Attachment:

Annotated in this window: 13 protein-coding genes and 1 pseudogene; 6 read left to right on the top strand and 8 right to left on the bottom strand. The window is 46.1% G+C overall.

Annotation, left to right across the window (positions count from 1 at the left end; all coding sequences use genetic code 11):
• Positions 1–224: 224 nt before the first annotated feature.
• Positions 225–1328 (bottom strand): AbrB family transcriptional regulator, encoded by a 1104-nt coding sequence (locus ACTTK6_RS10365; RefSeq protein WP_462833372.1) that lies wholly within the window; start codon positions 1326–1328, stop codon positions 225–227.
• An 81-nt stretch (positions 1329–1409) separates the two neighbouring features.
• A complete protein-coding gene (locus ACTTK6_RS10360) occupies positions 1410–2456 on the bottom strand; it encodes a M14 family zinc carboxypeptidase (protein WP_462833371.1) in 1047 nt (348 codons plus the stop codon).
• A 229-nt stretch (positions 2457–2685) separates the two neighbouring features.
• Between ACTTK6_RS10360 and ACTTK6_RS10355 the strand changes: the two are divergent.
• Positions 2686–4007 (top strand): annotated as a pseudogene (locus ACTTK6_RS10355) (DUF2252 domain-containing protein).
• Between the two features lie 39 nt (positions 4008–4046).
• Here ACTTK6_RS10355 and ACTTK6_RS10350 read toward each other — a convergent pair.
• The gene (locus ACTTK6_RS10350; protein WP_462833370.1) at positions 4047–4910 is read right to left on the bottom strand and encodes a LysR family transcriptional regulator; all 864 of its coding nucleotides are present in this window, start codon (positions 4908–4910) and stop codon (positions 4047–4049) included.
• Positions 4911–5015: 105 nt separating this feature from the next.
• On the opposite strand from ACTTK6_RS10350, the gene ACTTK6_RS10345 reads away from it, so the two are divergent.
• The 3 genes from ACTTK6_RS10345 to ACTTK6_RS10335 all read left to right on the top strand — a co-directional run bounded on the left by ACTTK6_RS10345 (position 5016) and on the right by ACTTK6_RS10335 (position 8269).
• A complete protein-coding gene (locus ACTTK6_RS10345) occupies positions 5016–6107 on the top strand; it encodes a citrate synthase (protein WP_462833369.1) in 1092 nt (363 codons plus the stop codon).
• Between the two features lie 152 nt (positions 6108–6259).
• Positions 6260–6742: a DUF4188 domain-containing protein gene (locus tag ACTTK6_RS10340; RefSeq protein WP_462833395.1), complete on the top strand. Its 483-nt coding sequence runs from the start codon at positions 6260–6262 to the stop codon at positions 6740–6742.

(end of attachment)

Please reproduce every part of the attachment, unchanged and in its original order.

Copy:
Annotated in this window: 13 protein-coding genes and 1 pseudogene; 6 read left to right on the top strand and 8 right to left on the bottom strand. The window is 46.1% G+C overall.

Annotation, left to right across the window (positions count from 1 at the left end; all coding sequences use genetic code 11):
• Positions 1–224: 224 nt before the first annotated feature.
• Positions 225–1328 (bottom strand): AbrB family transcriptional regulator, encoded by a 1104-nt coding sequence (locus ACTTK6_RS10365; RefSeq protein WP_462833372.1) that lies wholly within the window; start codon positions 1326–1328, stop codon positions 225–227.
• An 81-nt stretch (positions 1329–1409) separates the two neighbouring features.
• A complete protein-coding gene (locus ACTTK6_RS10360) occupies positions 1410–2456 on the bottom strand; it encodes a M14 family zinc carboxypeptidase (protein WP_462833371.1) in 1047 nt (348 codons plus the stop codon).
• A 229-nt stretch (positions 2457–2685) separates the two neighbouring features.
• Between ACTTK6_RS10360 and ACTTK6_RS10355 the strand changes: the two are divergent.
• Positions 2686–4007 (top strand): annotated as a pseudogene (locus ACTTK6_RS10355) (DUF2252 domain-containing protein).
• Between the two features lie 39 nt (positions 4008–4046).
• Here ACTTK6_RS10355 and ACTTK6_RS10350 read toward each other — a convergent pair.
• The gene (locus ACTTK6_RS10350; protein WP_462833370.1) at positions 4047–4910 is read right to left on the bottom strand and encodes a LysR family transcriptional regulator; all 864 of its coding nucleotides are present in this window, start codon (positions 4908–4910) and stop codon (positions 4047–4049) included.
• Positions 4911–5015: 105 nt separating this feature from the next.
• On the opposite strand from ACTTK6_RS10350, the gene ACTTK6_RS10345 reads away from it, so the two are divergent.
• The 3 genes from ACTTK6_RS10345 to ACTTK6_RS10335 all read left to right on the top strand — a co-directional run bounded on the left by ACTTK6_RS10345 (position 5016) and on the right by ACTTK6_RS10335 (position 8269).
• A complete protein-coding gene (locus ACTTK6_RS10345) occupies positions 5016–6107 on the top strand; it encodes a citrate synthase (protein WP_462833369.1) in 1092 nt (363 codons plus the stop codon).
• Between the two features lie 152 nt (positions 6108–6259).
• Positions 6260–6742: a DUF4188 domain-containing protein gene (locus tag ACTTK6_RS10340; RefSeq protein WP_462833395.1), complete on the top strand. Its 483-nt coding sequence runs from the start codon at positions 6260–6262 to the stop codon at positions 6740–6742.